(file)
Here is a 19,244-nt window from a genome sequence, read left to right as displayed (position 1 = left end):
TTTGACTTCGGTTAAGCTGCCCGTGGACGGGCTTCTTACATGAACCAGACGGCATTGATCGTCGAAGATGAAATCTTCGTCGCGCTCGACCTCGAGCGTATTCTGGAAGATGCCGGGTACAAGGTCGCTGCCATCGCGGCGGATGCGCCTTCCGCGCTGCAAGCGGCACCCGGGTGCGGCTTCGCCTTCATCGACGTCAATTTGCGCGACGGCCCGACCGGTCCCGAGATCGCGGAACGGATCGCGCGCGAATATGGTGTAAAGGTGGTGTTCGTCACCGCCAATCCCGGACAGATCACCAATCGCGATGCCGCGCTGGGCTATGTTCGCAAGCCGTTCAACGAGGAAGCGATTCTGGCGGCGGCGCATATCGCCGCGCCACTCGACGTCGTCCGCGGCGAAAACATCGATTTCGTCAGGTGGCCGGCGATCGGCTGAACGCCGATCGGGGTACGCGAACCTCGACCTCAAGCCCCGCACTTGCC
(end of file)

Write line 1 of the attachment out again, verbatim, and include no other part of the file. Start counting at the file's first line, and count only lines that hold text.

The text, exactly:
Here is a 19,244-nt window from a genome sequence, read left to right as displayed (position 1 = left end):